After a thorough course of the volunteer dealers, and after haunting the Chevaliers' stables for several weeks, my friend found that not money alone was needed to buy a horse. The affair began to wear a sinister aspect. He had an uneasy fear that in several cases he had refused the very horse he wanted with the aplomb he had acquired in dismissing undesirable beasts. The fact was he knew less about horses than when he began to buy, while he had indefinitely enlarged his idle knowledge of men, of their fatuity and hollowness. He learned that men whom he had always envied their brilliant omniscience in regard to horses, as they drove him out behind their dashing trotters, were quite ignorant and helpless in the art of buying; they always got somebody else to buy their horses for them. "Find a man you can trust," they said, "and then put yourself in his hands. And never trust anybody about the health of a horse. Take him to a veterinary surgeon, and have him go all over him."
My friend grew sardonic; then he grew melancholy and haggard. There was something very strange in the fact that a person unattainted of crime, and not morally disabled in any known way, could not take his money and buy such a horse as he wanted with it. His acquaintance began to recommend men to him. "If you want a horse, Captain Jenks is your man." "Why don't you go to Major Snaffle? He'd take pleasure in it." But my friend, naturally reluctant to trouble others, and sickened by long failure, as well as maddened by the absurdity that if you wanted a horse you must first get a man, neglected this really good advice. He lost his interest in the business, and dismissed with lack-lustre indifference the horses which continued to be brought to his gate. He felt that his position before the community was becoming notorious and ridiculous. He slept badly; his long endeavor for a horse ended in nightmares.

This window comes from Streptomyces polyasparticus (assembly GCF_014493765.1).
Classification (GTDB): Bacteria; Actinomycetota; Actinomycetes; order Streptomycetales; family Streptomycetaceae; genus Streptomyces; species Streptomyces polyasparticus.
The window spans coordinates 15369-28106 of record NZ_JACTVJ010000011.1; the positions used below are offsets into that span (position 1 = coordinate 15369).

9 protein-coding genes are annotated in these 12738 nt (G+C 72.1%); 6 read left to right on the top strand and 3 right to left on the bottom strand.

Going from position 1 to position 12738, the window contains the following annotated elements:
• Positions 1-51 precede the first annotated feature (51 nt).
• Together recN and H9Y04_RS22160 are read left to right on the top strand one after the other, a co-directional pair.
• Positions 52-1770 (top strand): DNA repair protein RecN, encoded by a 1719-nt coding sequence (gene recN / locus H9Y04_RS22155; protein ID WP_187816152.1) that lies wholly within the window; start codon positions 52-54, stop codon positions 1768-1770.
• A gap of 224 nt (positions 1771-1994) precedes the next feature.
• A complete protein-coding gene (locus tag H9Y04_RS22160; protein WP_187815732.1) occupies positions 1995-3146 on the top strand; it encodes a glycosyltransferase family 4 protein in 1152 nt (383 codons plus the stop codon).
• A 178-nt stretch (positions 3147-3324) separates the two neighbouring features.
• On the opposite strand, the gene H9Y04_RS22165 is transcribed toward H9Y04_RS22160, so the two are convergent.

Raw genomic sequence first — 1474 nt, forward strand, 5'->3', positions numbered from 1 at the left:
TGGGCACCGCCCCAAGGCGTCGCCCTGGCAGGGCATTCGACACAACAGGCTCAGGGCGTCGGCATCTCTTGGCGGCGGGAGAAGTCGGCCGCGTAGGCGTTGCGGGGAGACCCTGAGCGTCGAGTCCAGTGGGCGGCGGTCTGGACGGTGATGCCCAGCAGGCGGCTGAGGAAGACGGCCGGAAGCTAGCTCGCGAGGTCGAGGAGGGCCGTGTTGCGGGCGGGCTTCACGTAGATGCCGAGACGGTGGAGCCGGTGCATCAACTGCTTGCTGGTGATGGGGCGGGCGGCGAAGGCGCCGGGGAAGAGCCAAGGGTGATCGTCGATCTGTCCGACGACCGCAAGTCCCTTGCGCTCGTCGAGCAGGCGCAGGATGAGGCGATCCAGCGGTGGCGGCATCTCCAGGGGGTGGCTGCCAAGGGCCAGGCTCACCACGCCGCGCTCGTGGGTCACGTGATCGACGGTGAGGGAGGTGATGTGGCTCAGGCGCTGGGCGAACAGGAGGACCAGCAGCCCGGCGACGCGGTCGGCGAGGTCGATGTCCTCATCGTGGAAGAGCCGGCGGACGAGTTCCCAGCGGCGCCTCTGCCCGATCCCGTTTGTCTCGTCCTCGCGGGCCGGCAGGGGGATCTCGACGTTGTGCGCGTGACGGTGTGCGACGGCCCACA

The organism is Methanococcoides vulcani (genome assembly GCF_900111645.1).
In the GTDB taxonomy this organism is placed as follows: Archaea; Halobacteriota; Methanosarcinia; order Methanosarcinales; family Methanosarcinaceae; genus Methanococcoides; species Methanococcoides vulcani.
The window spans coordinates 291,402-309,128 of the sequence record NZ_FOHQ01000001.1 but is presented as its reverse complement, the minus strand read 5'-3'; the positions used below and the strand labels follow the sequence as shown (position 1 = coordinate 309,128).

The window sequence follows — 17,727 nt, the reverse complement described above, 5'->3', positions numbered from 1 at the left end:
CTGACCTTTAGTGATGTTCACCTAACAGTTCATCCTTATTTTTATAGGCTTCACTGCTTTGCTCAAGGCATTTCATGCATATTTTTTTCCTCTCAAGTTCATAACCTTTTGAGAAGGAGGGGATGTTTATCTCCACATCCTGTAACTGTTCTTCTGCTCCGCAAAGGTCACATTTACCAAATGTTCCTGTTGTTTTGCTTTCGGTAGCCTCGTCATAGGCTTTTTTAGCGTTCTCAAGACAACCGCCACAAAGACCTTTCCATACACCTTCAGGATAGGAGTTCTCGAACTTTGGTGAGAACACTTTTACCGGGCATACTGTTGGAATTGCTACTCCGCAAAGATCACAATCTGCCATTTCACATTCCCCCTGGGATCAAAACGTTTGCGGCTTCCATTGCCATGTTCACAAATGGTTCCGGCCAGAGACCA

One day he said to a gentleman whose turn-out he had long admired, "I wonder if you couldn't find me a horse!"
"Want a horse?"
"Want a horse! I thought my need was known beyond the sun. I thought my want of a horse was branded on my forehead."
This gentleman laughed, and then he said, "I've just seen a mare that would suit you. I thought of buying her, but I want a match, and this mare is too small. She'll be round here in fifteen minutes, and I'll take you out with her. Can you wait?"
"Wait!" My friend laughed in his turn.
The mare dashed up before the fifteen minutes had passed. She was beautiful, black as a coal; and kind as a kitten, said her driver. My friend thought her head was rather big. "Why, yes, she's a pony-horse; that's what I like about her."
She trotted off wonderfully, and my friend felt that the thing was now done.
The gentleman, who was driving, laid his head on one side, and listened. "Clicks, don't she?"
"She does click," said my friend obligingly.
"Hear it?" asked the gentleman.
"Well, if you ask me," said my friend, "I don't hear it. What is clicking?"
"Oh, striking the heel of her fore-foot with the toe of her hind-foot. Sometimes it comes from bad shoeing. Some people like it. I don't myself." After a while he added, "If you can get this mare for a hundred and twenty-five, you'd better buy her."